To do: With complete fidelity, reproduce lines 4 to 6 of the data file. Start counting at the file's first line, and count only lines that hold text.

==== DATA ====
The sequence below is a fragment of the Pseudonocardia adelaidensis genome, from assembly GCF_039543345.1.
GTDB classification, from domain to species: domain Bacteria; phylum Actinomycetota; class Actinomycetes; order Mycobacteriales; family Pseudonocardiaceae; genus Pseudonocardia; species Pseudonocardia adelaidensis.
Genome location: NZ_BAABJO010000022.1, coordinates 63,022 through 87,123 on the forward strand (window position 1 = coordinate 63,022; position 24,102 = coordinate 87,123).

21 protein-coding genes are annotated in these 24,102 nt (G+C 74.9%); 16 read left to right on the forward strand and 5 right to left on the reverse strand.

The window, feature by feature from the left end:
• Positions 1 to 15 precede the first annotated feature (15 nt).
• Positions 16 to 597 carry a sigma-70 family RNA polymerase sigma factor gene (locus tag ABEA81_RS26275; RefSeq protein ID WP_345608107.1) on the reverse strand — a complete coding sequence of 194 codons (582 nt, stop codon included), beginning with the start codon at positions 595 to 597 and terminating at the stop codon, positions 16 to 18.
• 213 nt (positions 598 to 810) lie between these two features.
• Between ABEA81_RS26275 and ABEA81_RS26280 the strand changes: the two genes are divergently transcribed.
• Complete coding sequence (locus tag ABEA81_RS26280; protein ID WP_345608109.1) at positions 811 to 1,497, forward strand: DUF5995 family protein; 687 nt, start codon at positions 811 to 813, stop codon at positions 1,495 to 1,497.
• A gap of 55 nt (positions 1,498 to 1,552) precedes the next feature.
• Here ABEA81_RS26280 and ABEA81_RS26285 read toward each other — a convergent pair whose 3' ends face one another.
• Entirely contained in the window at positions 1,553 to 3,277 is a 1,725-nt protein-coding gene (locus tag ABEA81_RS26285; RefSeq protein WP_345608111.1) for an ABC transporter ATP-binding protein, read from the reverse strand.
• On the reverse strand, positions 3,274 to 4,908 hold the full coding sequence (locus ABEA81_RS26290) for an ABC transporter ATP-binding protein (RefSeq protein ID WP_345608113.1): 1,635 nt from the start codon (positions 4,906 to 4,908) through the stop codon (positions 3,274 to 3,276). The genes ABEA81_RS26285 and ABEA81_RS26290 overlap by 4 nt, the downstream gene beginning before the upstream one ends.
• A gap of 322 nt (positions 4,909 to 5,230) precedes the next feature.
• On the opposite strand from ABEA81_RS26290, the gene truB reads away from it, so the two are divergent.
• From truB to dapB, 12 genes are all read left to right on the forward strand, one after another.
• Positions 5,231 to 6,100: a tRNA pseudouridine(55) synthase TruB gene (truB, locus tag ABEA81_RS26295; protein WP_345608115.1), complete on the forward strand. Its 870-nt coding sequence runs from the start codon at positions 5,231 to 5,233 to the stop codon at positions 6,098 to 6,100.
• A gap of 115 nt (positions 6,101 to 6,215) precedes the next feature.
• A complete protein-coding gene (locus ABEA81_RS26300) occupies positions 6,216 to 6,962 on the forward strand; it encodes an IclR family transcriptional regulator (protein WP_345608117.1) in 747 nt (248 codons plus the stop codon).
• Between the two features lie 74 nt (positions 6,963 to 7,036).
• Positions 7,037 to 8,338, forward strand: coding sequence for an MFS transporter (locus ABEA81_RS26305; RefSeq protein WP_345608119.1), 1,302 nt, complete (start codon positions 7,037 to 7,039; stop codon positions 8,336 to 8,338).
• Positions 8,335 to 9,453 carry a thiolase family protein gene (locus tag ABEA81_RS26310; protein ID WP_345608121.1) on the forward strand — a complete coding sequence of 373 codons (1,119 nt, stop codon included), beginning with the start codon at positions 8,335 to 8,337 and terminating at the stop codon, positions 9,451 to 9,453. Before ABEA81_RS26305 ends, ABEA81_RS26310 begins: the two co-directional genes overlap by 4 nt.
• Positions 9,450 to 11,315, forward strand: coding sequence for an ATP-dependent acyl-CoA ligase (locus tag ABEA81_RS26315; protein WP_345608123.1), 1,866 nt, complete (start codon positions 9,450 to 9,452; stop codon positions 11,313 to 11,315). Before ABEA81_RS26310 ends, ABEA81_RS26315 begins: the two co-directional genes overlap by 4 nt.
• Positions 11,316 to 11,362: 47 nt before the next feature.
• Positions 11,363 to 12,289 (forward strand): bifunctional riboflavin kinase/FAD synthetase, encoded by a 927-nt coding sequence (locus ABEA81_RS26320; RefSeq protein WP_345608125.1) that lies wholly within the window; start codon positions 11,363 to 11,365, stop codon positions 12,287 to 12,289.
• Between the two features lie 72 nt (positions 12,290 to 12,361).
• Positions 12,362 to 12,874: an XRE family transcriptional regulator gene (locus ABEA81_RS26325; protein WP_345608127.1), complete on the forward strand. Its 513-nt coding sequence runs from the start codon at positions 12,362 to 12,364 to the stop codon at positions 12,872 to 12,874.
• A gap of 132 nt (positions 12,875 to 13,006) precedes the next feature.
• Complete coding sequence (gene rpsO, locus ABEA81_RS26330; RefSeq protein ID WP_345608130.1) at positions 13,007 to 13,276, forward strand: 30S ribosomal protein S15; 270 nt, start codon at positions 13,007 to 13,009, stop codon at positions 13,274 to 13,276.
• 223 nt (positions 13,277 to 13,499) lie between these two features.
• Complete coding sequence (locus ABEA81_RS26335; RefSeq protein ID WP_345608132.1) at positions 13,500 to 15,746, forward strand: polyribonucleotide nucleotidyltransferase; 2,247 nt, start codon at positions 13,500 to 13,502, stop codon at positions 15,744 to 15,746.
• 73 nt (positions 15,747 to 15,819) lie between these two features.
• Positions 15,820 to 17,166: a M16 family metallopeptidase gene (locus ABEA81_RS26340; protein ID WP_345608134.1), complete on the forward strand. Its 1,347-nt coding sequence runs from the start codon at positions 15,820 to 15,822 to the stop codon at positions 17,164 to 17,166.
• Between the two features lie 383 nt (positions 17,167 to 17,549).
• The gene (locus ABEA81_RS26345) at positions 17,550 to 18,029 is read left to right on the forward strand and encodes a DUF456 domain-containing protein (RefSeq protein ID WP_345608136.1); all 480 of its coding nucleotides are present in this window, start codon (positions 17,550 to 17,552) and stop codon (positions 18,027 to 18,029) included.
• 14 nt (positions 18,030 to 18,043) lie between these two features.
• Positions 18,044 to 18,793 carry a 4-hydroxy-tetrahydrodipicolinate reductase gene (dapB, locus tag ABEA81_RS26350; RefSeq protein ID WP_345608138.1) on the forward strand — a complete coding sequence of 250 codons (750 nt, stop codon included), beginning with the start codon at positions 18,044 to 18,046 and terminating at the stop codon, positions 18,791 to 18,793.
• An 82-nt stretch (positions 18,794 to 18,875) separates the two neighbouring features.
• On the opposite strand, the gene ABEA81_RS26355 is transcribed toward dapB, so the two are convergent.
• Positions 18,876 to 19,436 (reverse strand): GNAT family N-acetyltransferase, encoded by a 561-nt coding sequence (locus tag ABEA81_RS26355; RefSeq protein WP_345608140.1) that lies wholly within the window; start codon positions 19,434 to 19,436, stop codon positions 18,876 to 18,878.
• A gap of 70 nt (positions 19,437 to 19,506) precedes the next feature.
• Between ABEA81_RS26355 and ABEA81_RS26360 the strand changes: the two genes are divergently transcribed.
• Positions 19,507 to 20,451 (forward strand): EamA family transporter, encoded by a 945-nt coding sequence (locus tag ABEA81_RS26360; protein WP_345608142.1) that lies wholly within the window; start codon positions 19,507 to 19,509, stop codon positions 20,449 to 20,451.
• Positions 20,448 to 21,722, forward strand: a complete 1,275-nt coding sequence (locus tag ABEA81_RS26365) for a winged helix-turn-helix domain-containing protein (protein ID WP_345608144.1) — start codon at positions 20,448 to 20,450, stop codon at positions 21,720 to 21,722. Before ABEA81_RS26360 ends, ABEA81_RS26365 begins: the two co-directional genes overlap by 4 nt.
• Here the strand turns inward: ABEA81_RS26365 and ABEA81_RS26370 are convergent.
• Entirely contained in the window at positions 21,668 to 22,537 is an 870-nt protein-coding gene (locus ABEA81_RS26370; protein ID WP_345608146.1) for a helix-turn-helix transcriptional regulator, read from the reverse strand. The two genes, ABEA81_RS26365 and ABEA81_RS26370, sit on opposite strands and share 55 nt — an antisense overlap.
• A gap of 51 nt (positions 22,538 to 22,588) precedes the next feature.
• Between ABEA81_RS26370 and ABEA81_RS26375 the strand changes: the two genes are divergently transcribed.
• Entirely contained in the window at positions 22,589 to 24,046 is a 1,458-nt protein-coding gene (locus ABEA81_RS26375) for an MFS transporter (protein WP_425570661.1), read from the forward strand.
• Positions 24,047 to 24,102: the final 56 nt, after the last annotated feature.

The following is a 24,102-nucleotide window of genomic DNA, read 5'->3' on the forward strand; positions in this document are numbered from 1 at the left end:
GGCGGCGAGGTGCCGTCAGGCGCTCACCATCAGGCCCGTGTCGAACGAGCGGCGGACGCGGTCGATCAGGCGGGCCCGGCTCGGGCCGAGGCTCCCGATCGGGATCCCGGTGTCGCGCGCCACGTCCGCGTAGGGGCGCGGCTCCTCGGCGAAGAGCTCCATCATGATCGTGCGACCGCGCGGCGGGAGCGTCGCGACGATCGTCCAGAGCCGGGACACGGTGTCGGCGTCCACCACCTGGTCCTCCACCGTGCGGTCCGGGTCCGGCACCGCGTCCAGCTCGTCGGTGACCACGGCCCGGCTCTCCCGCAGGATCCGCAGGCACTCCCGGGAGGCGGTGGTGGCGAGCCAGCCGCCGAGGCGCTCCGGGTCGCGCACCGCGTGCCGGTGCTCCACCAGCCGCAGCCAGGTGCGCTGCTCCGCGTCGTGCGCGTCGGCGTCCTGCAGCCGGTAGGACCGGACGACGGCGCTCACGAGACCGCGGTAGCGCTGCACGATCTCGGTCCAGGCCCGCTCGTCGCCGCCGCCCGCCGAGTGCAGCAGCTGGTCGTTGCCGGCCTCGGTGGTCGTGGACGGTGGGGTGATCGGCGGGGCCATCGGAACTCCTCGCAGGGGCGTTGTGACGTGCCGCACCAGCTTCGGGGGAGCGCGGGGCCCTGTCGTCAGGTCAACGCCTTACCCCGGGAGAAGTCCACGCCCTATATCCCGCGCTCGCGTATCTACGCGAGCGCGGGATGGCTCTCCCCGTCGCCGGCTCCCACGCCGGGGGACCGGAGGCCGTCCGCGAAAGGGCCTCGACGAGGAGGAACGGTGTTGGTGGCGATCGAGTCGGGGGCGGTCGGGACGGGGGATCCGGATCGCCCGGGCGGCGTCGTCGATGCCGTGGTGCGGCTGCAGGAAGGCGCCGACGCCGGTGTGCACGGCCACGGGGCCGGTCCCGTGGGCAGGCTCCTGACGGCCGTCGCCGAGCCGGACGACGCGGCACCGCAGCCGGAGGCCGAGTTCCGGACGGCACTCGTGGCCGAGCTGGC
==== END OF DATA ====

21 protein-coding genes are annotated in these 24,102 nt (G+C 74.9%); 16 read left to right on the forward strand and 5 right to left on the reverse strand.

The window, feature by feature from the left end:
• Positions 1 to 15 precede the first annotated feature (15 nt).